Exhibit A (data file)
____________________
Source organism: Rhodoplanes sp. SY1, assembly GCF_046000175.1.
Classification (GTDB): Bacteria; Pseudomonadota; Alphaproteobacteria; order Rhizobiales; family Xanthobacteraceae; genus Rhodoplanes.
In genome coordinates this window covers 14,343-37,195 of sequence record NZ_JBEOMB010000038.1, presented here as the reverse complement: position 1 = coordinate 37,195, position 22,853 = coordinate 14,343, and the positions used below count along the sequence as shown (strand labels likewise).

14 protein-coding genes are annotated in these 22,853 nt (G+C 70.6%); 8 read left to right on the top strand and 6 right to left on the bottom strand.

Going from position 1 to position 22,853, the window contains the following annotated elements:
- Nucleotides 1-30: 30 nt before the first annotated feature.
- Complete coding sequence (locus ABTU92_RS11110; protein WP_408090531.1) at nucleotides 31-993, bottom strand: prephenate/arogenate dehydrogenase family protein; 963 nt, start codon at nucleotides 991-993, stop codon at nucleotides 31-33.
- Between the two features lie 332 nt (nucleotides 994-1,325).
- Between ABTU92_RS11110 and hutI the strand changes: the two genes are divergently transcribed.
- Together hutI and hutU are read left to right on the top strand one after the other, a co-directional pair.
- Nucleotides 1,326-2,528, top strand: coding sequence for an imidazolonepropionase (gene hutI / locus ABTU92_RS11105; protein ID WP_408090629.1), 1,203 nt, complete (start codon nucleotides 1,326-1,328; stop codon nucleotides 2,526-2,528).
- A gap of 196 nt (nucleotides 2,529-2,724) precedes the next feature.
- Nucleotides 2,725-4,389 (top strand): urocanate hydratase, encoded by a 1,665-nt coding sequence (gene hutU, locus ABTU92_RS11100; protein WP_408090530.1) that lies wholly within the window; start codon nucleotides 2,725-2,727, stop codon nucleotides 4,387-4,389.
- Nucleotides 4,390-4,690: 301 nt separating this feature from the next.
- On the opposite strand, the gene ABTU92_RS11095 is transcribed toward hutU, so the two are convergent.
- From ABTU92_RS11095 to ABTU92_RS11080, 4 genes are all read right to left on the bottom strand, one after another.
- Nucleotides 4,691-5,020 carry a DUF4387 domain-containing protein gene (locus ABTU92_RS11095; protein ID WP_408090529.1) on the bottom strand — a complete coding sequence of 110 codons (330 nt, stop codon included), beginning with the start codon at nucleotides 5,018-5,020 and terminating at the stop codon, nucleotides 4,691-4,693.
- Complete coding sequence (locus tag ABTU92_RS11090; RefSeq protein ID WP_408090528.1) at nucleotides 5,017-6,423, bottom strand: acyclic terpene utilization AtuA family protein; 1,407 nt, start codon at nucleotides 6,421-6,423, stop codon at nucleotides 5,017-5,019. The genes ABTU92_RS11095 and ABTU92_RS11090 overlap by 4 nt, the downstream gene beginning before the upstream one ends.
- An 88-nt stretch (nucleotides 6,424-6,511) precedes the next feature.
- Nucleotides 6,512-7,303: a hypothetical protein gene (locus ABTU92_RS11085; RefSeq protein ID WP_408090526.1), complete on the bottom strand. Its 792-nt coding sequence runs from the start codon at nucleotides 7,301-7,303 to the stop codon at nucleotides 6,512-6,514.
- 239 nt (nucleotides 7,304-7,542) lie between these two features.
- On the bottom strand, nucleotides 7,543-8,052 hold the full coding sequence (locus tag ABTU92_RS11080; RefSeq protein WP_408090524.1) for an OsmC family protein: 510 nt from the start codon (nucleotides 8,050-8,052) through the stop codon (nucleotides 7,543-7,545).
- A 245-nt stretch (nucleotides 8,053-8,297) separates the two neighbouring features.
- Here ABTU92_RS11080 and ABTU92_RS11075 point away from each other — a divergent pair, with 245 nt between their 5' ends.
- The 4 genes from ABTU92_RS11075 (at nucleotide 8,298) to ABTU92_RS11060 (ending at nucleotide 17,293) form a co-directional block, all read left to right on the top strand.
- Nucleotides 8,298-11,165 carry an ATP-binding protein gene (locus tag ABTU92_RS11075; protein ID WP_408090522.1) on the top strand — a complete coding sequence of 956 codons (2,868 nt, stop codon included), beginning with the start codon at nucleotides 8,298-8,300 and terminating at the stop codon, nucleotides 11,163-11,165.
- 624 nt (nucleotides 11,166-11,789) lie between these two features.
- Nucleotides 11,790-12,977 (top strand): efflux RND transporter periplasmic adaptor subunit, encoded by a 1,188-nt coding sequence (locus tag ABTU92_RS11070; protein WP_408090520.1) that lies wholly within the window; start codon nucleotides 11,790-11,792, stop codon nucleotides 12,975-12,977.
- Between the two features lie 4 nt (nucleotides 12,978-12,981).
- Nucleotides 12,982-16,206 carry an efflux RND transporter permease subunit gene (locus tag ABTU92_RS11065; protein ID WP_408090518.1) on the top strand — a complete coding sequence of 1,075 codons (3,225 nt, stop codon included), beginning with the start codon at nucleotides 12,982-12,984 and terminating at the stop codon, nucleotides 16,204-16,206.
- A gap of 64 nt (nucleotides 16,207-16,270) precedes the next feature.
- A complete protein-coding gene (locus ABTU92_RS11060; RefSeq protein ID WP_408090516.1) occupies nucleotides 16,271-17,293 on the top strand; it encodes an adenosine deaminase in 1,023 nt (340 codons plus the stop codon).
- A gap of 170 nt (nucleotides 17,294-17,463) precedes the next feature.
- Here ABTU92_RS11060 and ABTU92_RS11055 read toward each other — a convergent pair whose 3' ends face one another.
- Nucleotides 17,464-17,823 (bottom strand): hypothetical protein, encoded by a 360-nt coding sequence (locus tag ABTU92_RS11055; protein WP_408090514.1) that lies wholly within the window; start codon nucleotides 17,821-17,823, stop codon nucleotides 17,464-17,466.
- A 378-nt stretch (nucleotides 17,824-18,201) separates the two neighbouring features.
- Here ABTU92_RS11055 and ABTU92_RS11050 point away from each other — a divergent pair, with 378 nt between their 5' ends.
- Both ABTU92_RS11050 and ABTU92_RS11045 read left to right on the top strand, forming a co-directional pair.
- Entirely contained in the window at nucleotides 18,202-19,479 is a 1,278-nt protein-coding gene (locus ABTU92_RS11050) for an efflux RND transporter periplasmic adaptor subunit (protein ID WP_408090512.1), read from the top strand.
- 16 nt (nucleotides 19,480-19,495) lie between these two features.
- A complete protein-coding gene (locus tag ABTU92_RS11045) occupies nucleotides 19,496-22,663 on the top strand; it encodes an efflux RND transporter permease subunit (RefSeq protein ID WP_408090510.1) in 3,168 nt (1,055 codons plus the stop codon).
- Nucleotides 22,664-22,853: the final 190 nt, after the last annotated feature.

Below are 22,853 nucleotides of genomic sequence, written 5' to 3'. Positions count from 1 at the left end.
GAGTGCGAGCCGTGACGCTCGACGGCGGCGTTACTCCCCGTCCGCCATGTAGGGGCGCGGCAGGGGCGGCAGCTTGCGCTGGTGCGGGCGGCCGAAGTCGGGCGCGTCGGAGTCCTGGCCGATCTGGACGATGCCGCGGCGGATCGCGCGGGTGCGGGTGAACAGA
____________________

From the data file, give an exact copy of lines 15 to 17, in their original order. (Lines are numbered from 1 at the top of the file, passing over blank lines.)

- On the opposite strand, the gene ABTU92_RS11095 is transcribed toward hutU, so the two are convergent.
- From ABTU92_RS11095 to ABTU92_RS11080, 4 genes are all read right to left on the bottom strand, one after another.
- Nucleotides 4,691-5,020 carry a DUF4387 domain-containing protein gene (locus ABTU92_RS11095; protein ID WP_408090529.1) on the bottom strand — a complete coding sequence of 110 codons (330 nt, stop codon included), beginning with the start codon at nucleotides 5,018-5,020 and terminating at the stop codon, nucleotides 4,691-4,693.